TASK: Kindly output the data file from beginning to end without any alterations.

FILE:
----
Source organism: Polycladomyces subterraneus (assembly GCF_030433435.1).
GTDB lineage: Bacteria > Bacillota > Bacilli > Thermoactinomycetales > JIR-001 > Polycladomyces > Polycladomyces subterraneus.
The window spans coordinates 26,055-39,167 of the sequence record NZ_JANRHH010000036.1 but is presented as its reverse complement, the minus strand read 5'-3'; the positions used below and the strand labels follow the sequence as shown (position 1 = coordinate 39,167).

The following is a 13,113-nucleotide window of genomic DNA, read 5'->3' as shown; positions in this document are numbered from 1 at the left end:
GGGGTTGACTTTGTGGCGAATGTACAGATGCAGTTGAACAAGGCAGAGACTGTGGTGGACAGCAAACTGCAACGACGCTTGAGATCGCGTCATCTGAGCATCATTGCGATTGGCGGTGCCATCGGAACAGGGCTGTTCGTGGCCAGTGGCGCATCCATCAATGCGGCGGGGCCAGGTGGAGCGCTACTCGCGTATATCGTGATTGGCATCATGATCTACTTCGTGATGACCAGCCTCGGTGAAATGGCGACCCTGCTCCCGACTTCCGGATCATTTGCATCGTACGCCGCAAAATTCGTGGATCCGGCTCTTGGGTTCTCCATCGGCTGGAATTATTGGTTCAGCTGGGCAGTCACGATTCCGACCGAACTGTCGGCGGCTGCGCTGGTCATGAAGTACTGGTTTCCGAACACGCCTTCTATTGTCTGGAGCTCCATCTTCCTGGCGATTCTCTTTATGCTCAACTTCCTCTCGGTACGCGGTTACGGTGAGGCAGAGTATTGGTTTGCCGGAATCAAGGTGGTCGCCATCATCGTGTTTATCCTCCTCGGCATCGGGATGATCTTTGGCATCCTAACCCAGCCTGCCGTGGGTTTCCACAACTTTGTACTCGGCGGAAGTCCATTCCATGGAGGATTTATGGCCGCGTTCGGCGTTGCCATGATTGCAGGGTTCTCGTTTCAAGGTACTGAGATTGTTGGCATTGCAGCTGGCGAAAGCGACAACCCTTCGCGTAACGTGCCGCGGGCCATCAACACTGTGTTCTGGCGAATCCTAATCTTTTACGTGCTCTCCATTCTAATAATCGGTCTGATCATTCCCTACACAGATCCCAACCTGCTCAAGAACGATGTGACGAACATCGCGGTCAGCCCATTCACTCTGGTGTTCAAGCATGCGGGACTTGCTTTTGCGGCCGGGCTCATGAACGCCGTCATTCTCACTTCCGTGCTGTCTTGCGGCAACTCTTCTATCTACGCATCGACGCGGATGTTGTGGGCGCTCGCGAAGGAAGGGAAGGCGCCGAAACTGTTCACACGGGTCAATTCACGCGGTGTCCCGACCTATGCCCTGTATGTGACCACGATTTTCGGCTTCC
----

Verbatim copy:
Source organism: Polycladomyces subterraneus (assembly GCF_030433435.1).
GTDB lineage: Bacteria > Bacillota > Bacilli > Thermoactinomycetales > JIR-001 > Polycladomyces > Polycladomyces subterraneus.
The window spans coordinates 26,055-39,167 of the sequence record NZ_JANRHH010000036.1 but is presented as its reverse complement, the minus strand read 5'-3'; the positions used below and the strand labels follow the sequence as shown (position 1 = coordinate 39,167).

The following is a 13,113-nucleotide window of genomic DNA, read 5'->3' as shown; positions in this document are numbered from 1 at the left end:
GGGGTTGACTTTGTGGCGAATGTACAGATGCAGTTGAACAAGGCAGAGACTGTGGTGGACAGCAAACTGCAACGACGCTTGAGATCGCGTCATCTGAGCATCATTGCGATTGGCGGTGCCATCGGAACAGGGCTGTTCGTGGCCAGTGGCGCATCCATCAATGCGGCGGGGCCAGGTGGAGCGCTACTCGCGTATATCGTGATTGGCATCATGATCTACTTCGTGATGACCAGCCTCGGTGAAATGGCGACCCTGCTCCCGACTTCCGGATCATTTGCATCGTACGCCGCAAAATTCGTGGATCCGGCTCTTGGGTTCTCCATCGGCTGGAATTATTGGTTCAGCTGGGCAGTCACGATTCCGACCGAACTGTCGGCGGCTGCGCTGGTCATGAAGTACTGGTTTCCGAACACGCCTTCTATTGTCTGGAGCTCCATCTTCCTGGCGATTCTCTTTATGCTCAACTTCCTCTCGGTACGCGGTTACGGTGAGGCAGAGTATTGGTTTGCCGGAATCAAGGTGGTCGCCATCATCGTGTTTATCCTCCTCGGCATCGGGATGATCTTTGGCATCCTAACCCAGCCTGCCGTGGGTTTCCACAACTTTGTACTCGGCGGAAGTCCATTCCATGGAGGATTTATGGCCGCGTTCGGCGTTGCCATGATTGCAGGGTTCTCGTTTCAAGGTACTGAGATTGTTGGCATTGCAGCTGGCGAAAGCGACAACCCTTCGCGTAACGTGCCGCGGGCCATCAACACTGTGTTCTGGCGAATCCTAATCTTTTACGTGCTCTCCATTCTAATAATCGGTCTGATCATTCCCTACACAGATCCCAACCTGCTCAAGAACGATGTGACGAACATCGCGGTCAGCCCATTCACTCTGGTGTTCAAGCATGCGGGACTTGCTTTTGCGGCCGGGCTCATGAACGCCGTCATTCTCACTTCCGTGCTGTCTTGCGGCAACTCTTCTATCTACGCATCGACGCGGATGTTGTGGGCGCTCGCGAAGGAAGGGAAGGCGCCGAAACTGTTCACACGGGTCAATTCACGCGGTGTCCCGACCTATGCCCTGTATGTGACCACGATTTTCGGCTTCC